Trophy hunter shoots massive male elephant, perhaps largest in 30 years, and 40 other elephants poisoned, as hunting debate rages.
By Vicki Croke
This photo shows an unnamed German hunter with his guide as they pose with the magnificent elephant who has just been killed in Zimbabwe.
Well, so far this massive bull elephant doesn’t have a name, but his killing in Zimbabwe may cause just as much outrage as that of Cecil the lion. Social media is on fire this morning with condemnation.
Yesterday, a British newspaper reported that a German trophy hunter legally killed one of the biggest bull elephants in Africa in perhaps 30 years in a private hunting concession bordering the Gonarezhou National Park in southern Zimbabwe.
The Telegraph of London posted a photograph of a white hunter with a guide proudly standing next to the dead and crumpled body of a magnificent bull elephant.
It’s the latest in a number of elephant killings over the last weeks in Zimbabwe. Just before this, we learned that in more than one incident, a total of at least 40 elephants were poisoned with cyanide and dismembered by poachers.
The Telegraph story reports:
Mystery surrounded the identity of the elephant, which was estimated to have been between 40 and 60 years old, but had never been seen before in Zimbabwe’s southern Gonarezhou National Park.
But its tusks, which almost touch the ground in a photograph taken moments after its shooting, confirmed its exceptional nature, weighing a combined 120lb.
It was shot on October 8 in a private hunting concession bordering Gonarezhou by a hunter who paid $60,000 (£39,000) for a permit to land a large bull elephant and was accompanied by a local, experienced professional hunter celebrated by the hunting community for finding his clients large elephants.
The German national, who the hunt’s organisers have refused to name, had travelled to Zimbabwe to conduct a 21-day game hunt including the Big Five of elephants, leopards, lions, buffalo and rhinoceros.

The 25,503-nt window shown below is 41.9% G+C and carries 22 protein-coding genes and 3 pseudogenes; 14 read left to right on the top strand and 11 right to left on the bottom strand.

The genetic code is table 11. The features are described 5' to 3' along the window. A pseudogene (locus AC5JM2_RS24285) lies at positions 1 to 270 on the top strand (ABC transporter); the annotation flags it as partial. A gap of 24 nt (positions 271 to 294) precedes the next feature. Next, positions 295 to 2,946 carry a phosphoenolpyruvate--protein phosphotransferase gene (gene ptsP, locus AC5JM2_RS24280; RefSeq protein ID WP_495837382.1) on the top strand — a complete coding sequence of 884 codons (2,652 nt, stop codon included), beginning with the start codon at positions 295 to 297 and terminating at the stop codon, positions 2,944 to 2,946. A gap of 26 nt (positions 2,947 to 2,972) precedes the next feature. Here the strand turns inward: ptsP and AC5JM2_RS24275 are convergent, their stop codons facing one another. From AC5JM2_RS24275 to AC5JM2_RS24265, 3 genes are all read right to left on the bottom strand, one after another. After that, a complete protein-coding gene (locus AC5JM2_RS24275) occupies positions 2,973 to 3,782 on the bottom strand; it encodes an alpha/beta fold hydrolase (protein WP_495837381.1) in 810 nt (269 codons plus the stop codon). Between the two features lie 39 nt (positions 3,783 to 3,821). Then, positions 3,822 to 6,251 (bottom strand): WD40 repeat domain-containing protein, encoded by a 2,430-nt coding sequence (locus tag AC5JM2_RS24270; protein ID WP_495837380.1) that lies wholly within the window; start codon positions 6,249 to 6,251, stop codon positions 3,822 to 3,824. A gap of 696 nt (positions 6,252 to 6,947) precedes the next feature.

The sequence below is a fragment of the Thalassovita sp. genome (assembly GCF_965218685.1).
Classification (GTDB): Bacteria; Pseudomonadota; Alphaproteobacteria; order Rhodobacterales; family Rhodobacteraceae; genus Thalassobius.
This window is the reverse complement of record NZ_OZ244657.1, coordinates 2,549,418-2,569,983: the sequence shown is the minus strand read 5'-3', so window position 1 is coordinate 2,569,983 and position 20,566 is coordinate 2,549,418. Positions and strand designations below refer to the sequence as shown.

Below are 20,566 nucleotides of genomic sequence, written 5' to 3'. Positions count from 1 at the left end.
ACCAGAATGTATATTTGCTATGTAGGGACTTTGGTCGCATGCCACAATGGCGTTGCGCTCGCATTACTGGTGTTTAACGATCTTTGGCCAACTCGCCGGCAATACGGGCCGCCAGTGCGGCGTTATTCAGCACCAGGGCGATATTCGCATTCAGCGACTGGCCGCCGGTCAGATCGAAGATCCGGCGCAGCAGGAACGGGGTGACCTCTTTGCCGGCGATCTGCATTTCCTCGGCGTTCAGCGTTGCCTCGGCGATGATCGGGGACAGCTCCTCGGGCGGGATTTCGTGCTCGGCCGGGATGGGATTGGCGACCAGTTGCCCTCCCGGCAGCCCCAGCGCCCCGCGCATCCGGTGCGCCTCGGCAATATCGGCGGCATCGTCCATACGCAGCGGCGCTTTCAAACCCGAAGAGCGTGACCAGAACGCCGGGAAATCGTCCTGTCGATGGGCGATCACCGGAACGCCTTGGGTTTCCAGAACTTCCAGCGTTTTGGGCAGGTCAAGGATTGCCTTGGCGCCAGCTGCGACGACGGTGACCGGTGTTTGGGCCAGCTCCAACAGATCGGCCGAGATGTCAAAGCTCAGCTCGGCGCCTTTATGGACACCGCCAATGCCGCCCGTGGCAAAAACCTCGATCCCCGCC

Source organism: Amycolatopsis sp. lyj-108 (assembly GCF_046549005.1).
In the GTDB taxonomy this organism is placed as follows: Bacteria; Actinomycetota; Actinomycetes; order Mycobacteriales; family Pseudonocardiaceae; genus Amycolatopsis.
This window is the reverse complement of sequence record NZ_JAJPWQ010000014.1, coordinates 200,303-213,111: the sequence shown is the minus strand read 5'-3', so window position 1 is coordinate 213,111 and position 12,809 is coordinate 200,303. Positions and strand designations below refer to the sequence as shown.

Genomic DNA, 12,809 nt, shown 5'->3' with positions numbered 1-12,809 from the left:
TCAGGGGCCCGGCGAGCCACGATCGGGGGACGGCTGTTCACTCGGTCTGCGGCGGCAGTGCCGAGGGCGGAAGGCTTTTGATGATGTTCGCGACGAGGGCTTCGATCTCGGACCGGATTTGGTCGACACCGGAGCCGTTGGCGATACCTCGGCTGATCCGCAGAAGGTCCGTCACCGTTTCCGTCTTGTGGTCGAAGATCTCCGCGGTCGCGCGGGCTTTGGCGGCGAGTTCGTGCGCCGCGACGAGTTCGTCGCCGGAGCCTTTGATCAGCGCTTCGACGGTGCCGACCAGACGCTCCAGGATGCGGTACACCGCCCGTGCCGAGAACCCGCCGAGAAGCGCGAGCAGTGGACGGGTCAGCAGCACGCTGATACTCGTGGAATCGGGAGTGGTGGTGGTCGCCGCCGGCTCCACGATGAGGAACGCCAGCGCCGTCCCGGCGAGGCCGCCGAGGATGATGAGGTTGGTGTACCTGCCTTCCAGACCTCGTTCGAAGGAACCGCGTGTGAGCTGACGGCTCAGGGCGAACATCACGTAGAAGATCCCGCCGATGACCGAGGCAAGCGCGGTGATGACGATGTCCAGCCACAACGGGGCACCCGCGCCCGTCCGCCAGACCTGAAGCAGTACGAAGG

Twitter and Facebook are full of outrage, with posts calling the hunter a coward and worse. According to The Evening Standard, comedian and animal activist Ricky Gervais Tweeted: “German Hunter pays 40K to kill Africa’s biggest elephant. Can I pay 40K to knock Germany’s biggest tw*t’s teeth out?”
“We should all mourn the triumph of greed over nature,” Tweeted David Shepherd of The David Sheldrick Wildlife Trust.
Scientists have shown that older bulls play an important role in elephant society, among other things, disciplining younger males and teaching them manners.
As of this morning, the identity of the elephant is still being investigated, though there had been speculation that he was a known older bull who would have traveled up to Zimbabwe from Kruger National Park in South Africa.
But Louis Muller, chairman of the Zimbabwe Professional Hunters & Guides Association, disagreed, telling the Telegraph that the identity of the elephant is not known:
“We checked everywhere and this elephant has never been seen before, not in Zimbabwe nor Kruger. We would have known it because its tusks are huge. There have been five or six giant tuskers shot in the last year or so, and we knew all of them, but none as big as this one.”
Hunters and hunting organizations say that trophy hunting helps local people and their economy. The Telegraph says:
The man who helped arrange the hunt, who did not want to be named, defended his client. “This was a legal hunt and the client did nothing wrong,” he said. “We hunters have thick skins and we know what the greenies will say. This elephant was probably 60 years old and had spread its seed many many times over.”
He said his organisation paid as much as 70 per cent of its hunting fees back to the local community and observed quotas for animals. “This is good for Zimbabwe and good for local people,” he said. “It’s not uncommon for hunters to spend $100,000 (£64,551) each trip.”